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French Culture – Candy Commercial Posted by on Oct 30, 2018 in Business, Culture, History, Vocabulary

I was poking around online this week and came across a great video about the first French TV commercial. And since, as John reminded us last week, it’s almost Halloween, I thought it would be fun to look at a cute recent pub (short for (la) publicité / ad or commercial) about les bonbons (candy).

Watch out! While the related term un spot publicitaire is masculine, the word pub is feminine … not to be confused with un pub which refers to an English-style drinking (and eating) establishment (and is pronounced accordingly)!

La Pub à la télé en France / TV Commercials in France

Selon ce clip de M6 info (According to this video from M6 info), the very first TV commercials in France (including one pour le fromage Boursinfor Boursin cheese) aired le premier octobre, 1968 (October 1, 1968)*. Advertising around the world has evolved a lot since those early days, but I still find French TV commercials among the most entertaining.

[Dans le train…] [On the train…]
  [Pour votre santé, mangez au moins cinq fruits et légumes par jour. www.mangerbouger.fr] [For your health, eat at least five fruits and vegetables a day. URL: manger – to eat, bouger – to move]
La dame blonde: Oh des Fraises Tagada^! J’adore ! Oh ! Tagada Strawberries. I love (those)!
La dame brune : Moi aussi ! Me too !
Le monsieur aux cheveux gris : Ça fait des guilis sur la langue … They make my tongue tingle…
L’homme aux cheveux noirs : Moi j’ai fait un cœur. I made a heart.
Le monsieur aux cheveux gris : Non ! C’est pas^^ comme ça les cœurs, c’est comme ça ! No ! Hearts aren’t like that, they’re like this!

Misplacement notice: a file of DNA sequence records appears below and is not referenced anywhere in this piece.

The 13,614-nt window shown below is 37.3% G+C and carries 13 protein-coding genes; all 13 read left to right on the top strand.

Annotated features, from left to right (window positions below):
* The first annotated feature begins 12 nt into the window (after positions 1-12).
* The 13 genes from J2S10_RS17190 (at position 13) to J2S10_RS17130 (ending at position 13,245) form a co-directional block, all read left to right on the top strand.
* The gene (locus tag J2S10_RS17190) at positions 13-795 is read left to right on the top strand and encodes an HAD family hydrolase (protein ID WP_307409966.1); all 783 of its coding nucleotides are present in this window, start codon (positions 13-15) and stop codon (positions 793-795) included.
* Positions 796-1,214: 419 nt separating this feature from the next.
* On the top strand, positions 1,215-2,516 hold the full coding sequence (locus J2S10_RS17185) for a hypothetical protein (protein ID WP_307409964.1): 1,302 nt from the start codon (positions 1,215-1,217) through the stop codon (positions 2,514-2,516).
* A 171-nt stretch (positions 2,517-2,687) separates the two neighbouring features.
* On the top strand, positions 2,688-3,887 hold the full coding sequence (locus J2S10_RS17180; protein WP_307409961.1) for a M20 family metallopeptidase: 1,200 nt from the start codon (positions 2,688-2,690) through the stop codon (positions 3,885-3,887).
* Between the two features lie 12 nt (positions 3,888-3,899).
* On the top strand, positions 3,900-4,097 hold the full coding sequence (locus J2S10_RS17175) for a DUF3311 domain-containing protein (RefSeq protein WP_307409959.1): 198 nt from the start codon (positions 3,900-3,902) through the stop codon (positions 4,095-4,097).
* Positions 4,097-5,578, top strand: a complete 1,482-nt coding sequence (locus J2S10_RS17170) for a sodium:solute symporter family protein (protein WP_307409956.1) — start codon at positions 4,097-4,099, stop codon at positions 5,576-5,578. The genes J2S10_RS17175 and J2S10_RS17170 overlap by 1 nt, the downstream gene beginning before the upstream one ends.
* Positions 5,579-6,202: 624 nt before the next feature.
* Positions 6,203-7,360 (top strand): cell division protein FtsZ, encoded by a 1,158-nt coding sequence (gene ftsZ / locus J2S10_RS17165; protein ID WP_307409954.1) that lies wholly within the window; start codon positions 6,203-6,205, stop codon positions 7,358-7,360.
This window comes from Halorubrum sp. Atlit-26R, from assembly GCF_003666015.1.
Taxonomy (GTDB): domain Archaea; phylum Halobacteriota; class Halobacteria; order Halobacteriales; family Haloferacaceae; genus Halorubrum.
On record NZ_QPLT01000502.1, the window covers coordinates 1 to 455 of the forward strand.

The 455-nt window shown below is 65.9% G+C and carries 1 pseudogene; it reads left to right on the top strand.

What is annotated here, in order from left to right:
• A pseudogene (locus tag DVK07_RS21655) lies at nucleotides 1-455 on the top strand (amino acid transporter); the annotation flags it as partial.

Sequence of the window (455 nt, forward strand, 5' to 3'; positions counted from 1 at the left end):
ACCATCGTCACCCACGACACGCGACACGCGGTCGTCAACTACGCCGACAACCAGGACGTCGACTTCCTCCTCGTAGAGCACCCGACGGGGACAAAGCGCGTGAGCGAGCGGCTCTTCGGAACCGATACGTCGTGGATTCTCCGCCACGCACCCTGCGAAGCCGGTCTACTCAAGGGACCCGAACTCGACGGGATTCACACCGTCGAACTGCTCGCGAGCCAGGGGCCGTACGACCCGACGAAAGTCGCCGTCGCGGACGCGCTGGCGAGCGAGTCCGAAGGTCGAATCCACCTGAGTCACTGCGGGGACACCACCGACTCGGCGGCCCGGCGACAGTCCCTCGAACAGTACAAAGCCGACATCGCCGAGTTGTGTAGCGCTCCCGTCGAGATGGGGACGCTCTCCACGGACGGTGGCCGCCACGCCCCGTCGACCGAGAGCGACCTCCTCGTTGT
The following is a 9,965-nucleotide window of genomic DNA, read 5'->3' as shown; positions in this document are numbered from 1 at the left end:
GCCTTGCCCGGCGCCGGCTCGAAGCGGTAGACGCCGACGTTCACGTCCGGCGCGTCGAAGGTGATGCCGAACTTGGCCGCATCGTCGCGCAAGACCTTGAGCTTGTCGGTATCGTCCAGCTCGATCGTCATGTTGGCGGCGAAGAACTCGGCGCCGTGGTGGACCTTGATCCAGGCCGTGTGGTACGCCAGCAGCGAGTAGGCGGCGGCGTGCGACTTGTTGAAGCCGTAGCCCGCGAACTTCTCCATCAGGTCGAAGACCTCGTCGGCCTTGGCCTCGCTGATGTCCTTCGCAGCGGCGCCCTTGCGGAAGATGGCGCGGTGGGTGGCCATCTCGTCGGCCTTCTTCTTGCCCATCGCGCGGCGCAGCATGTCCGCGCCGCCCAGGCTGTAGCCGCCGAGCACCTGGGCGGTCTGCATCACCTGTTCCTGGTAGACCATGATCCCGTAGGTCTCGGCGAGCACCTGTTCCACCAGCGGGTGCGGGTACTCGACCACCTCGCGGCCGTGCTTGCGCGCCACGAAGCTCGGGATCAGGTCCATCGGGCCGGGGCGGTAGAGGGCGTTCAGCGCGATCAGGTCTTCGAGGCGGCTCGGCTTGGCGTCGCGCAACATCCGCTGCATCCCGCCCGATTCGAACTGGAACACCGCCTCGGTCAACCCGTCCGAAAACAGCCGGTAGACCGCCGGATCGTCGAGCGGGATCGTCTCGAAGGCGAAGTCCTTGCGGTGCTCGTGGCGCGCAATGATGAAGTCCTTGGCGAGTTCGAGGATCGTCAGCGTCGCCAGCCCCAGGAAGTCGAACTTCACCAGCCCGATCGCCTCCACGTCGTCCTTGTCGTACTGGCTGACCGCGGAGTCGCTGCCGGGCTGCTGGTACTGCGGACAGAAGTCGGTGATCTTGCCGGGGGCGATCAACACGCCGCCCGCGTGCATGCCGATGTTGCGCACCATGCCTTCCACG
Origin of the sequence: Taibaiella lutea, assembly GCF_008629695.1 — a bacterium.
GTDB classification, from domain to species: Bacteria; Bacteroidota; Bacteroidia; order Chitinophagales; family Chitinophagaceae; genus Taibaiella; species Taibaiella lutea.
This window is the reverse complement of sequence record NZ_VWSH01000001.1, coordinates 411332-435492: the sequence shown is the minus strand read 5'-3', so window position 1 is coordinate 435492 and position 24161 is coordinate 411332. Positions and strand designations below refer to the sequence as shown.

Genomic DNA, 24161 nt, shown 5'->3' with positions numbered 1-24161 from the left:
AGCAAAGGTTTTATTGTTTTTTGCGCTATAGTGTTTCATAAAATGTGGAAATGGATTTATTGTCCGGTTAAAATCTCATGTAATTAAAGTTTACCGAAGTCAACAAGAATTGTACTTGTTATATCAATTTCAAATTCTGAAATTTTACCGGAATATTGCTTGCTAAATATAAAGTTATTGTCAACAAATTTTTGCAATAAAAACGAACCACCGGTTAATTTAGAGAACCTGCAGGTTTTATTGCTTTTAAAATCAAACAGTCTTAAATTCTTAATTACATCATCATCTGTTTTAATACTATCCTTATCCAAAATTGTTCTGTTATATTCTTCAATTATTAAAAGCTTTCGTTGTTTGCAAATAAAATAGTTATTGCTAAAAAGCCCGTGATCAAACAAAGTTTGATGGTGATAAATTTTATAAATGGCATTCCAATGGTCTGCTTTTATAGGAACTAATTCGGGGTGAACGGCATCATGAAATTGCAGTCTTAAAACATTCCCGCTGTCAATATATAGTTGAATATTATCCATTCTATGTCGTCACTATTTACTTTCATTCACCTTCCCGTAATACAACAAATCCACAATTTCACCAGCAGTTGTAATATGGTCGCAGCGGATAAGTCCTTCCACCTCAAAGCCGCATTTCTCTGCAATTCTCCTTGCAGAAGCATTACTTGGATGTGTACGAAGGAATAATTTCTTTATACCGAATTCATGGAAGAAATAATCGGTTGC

La dame brune : Moi je fais des écouteurs … I made some headphones…
L’homme aux cheveux noirs : Ah oui ! Oh yes !
La dame blonde: Je crois que je vais tomber par terre tellement c’est bon. I think I’m going to fall on the ground they’re so good.
  [Tous rigolent] [They all laugh]
Le narrateur : Tagada : On grandira plus tard. Tagada : We’ll grow up later.
Le chœur : Haribo, c’est beau la vie, pour les grands et les petits ! Haribo, life is good, for the big and for the small!

Tagada is an onomatopoeia for the sound of a horse galloping in French … it is apparently also an insane amusement park ride in some parts of the world!
^^ This formulation should of course be “ce n’est pas” but it is very common for French speakers (of all ages) to omit the ‘ne’ when speaking, especially in informal/familiar conversations.

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* Donc, un peu avant ma naissance … et maintenant vous savez à peu près mon age 😉 … 

Photo by rawpixel.com from Pexels [CC0]

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About the Author:Tim Hildreth

Lise: Maybe not always. Paris has ways of making people forget. / Jerry: Paris? No, not this city. It's too real and too beautiful. It never lets you forget anything. It reaches in and opens you wide, and you stay that way. / An American in Paris


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